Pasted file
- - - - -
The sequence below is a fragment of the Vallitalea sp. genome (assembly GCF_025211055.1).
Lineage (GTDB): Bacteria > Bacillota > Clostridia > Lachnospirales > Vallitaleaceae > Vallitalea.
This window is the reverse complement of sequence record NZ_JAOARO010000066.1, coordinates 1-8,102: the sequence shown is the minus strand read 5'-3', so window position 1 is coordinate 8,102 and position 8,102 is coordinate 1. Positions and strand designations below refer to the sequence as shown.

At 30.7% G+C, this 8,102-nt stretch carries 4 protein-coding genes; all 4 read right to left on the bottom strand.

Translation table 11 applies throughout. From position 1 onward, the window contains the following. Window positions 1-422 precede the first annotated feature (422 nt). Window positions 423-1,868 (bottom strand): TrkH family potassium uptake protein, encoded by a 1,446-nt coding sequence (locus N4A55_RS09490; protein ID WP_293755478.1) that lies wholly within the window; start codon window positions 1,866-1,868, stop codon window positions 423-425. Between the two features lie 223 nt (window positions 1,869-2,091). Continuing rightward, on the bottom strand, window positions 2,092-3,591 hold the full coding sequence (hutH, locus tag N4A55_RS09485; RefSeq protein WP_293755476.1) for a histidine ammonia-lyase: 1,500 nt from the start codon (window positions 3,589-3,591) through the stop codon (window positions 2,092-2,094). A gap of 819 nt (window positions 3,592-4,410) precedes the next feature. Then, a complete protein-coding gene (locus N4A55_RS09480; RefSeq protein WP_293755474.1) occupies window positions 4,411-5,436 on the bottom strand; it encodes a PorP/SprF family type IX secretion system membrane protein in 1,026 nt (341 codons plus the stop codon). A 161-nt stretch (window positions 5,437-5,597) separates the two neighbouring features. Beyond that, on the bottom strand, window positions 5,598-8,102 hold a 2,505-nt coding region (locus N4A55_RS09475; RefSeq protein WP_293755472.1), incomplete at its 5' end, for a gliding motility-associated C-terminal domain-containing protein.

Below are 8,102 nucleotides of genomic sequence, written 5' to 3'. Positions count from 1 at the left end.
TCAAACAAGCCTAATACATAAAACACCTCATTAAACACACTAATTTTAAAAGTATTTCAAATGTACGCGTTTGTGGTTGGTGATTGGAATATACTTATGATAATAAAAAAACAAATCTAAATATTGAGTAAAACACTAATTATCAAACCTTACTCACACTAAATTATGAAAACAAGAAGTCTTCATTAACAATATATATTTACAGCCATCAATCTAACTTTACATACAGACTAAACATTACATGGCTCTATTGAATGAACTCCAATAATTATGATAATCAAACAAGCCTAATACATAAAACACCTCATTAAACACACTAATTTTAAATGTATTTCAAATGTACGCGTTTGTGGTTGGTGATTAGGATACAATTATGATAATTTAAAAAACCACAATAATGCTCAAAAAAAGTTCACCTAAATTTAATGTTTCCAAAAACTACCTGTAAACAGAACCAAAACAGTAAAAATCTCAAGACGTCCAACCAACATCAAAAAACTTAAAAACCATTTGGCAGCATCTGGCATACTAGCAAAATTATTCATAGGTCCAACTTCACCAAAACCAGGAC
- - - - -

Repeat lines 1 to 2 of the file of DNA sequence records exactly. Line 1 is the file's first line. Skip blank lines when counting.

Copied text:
The sequence below is a fragment of the Vallitalea sp. genome (assembly GCF_025211055.1).
Lineage (GTDB): Bacteria > Bacillota > Clostridia > Lachnospirales > Vallitaleaceae > Vallitalea.